The control layout of the FE-300 is nearly identical to the rest of the current Olympus FE line, characterized by modest-sized geometric shapes in an overall uniform design. While aesthetically pleasing, the button control panel could be improved.
The multi-selector employs a square four-way controller instead of the circular one commonly used by other manufacturers. The four-way controller is a single button piece, rather than four separate controls. Without those spaces in between the four directions, users with larger fingers might misstep and accidentally push the wrong button control for Exposure, Focus, Drive, or Flash.
Some controls could also gain some size, particularly the record button and the playback button, which are disproportionately small when compared to the other controls.
The mode dial is sufficiently sized and positioned by the right thumb for easy switching between shooting modes.
The major drawback to the controls is the poor positioning of the shutter and zoom lever, which leaves a gap between the button and the edge of the camera body. Shutter buttons are traditionally flush with the edge so users won’t have to stretch their fingers to shoot. In addition, when users zoom in and out, they may find their fingers block the flash and assist lamp because the zoom lever is pushed too far toward the center.
Olympus elected to prioritize form over function; the button controls weren’t thought out for usability. Even a few minor changes, such as increasing the playback button size or moving the shutter a centimeter over, would greatly improve the user shooting experience.
Navigating though the menu system of the Olympus FE-300 is like trying to win all the gold coins in Super Mario Brothers – possible but at times irritating. While the menu system is attention-grabbing, with eye-popping colors and multiple routes, the menus – and there are many of them - are complete eye assaults on the shooter. There are simply too many choices and submenus to dig through.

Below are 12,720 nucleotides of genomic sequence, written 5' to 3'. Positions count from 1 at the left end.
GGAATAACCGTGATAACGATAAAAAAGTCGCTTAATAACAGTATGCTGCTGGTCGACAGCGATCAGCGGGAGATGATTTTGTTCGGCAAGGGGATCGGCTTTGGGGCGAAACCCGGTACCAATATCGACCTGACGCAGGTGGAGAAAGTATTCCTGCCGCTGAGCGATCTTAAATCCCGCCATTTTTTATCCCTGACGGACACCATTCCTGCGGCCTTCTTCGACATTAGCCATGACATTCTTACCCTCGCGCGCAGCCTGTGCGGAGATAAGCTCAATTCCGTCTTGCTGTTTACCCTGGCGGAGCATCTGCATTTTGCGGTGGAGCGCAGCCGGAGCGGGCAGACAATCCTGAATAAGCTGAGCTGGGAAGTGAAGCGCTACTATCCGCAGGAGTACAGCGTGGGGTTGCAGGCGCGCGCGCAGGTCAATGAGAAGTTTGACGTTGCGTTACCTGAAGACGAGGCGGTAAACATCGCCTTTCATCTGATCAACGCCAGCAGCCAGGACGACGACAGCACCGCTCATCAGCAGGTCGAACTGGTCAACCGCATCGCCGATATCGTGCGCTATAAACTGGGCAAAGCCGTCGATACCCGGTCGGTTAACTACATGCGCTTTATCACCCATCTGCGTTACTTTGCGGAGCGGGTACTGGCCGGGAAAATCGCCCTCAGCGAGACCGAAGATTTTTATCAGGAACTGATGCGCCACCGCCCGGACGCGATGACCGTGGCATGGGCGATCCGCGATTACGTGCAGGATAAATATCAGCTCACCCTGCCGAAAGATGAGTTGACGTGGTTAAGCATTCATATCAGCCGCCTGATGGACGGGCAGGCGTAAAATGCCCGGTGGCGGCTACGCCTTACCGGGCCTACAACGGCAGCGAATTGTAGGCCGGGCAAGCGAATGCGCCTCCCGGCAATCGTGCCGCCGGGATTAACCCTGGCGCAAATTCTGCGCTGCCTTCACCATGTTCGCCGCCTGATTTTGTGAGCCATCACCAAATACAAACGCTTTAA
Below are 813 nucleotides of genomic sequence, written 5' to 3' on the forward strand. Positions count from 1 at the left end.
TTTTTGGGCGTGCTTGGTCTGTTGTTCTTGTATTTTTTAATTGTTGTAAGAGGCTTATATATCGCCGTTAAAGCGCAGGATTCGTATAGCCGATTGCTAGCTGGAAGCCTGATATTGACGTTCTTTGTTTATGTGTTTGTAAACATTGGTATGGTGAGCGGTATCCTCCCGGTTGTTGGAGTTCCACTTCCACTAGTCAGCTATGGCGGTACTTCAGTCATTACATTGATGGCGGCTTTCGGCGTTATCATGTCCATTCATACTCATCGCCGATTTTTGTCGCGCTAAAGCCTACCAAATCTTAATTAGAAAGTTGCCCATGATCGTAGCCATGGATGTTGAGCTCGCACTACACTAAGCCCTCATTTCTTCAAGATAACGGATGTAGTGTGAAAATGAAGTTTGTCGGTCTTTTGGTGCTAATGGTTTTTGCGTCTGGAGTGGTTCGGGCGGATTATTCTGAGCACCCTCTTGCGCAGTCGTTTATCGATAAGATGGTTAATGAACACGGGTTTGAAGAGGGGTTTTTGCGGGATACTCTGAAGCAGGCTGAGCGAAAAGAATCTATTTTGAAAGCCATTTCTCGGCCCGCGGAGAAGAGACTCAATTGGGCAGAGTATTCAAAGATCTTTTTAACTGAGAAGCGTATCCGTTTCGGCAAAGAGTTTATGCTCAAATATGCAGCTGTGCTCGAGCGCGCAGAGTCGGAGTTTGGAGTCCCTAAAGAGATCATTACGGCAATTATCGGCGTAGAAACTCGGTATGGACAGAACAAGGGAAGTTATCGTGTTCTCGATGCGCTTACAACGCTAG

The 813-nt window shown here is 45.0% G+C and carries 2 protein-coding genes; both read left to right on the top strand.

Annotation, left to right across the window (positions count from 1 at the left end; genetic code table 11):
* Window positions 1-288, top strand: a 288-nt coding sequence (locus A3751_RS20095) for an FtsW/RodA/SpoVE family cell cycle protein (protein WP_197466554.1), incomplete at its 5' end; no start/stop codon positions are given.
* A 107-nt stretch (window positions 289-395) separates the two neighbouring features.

When users select the menu button, the screen draws up multiple choices in a cross-like layout: Image Quality at the top, Camera menu at the center, Setup on the right, Reset on the left, Scene on the bottom, and an oddly placed Silent mode in the right bottom corner.
Image quality options are easy to navigate through, since the pixel resolution is spelled out for the user.
The Camera menu has some important controls, including white balance and focus settings. There are also white balance live previews so users can conveniently see the effect before applying it to shooting.
The Setup menu is simple, with limited Yes/No prompts for the standard set of volume, format, and timestamp functions.
There are additional Silent and Reset menus that really don’t require a separate menu category. The Silent mode and Reset could have just as easily been lumped with the Setup menu.** **